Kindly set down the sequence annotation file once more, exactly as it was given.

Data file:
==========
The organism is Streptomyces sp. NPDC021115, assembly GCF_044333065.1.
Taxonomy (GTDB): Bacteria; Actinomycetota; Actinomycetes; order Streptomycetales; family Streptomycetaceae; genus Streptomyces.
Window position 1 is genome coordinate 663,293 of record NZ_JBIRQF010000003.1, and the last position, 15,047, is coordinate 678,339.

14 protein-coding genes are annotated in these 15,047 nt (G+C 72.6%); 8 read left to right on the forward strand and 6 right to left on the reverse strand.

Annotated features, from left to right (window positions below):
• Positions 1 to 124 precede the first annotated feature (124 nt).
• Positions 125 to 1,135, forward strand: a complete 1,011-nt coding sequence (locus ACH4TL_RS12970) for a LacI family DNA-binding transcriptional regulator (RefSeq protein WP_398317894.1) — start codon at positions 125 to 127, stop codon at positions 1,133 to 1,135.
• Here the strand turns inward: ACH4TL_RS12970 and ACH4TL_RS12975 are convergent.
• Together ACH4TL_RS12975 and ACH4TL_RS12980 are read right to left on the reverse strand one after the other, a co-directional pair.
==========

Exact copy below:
The organism is Streptomyces sp. NPDC021115, assembly GCF_044333065.1.
Taxonomy (GTDB): Bacteria; Actinomycetota; Actinomycetes; order Streptomycetales; family Streptomycetaceae; genus Streptomyces.
Window position 1 is genome coordinate 663,293 of record NZ_JBIRQF010000003.1, and the last position, 15,047, is coordinate 678,339.

14 protein-coding genes are annotated in these 15,047 nt (G+C 72.6%); 8 read left to right on the forward strand and 6 right to left on the reverse strand.

Annotated features, from left to right (window positions below):
• Positions 1 to 124 precede the first annotated feature (124 nt).
• Positions 125 to 1,135, forward strand: a complete 1,011-nt coding sequence (locus ACH4TL_RS12970) for a LacI family DNA-binding transcriptional regulator (RefSeq protein WP_398317894.1) — start codon at positions 125 to 127, stop codon at positions 1,133 to 1,135.
• Here the strand turns inward: ACH4TL_RS12970 and ACH4TL_RS12975 are convergent.
• Together ACH4TL_RS12975 and ACH4TL_RS12980 are read right to left on the reverse strand one after the other, a co-directional pair.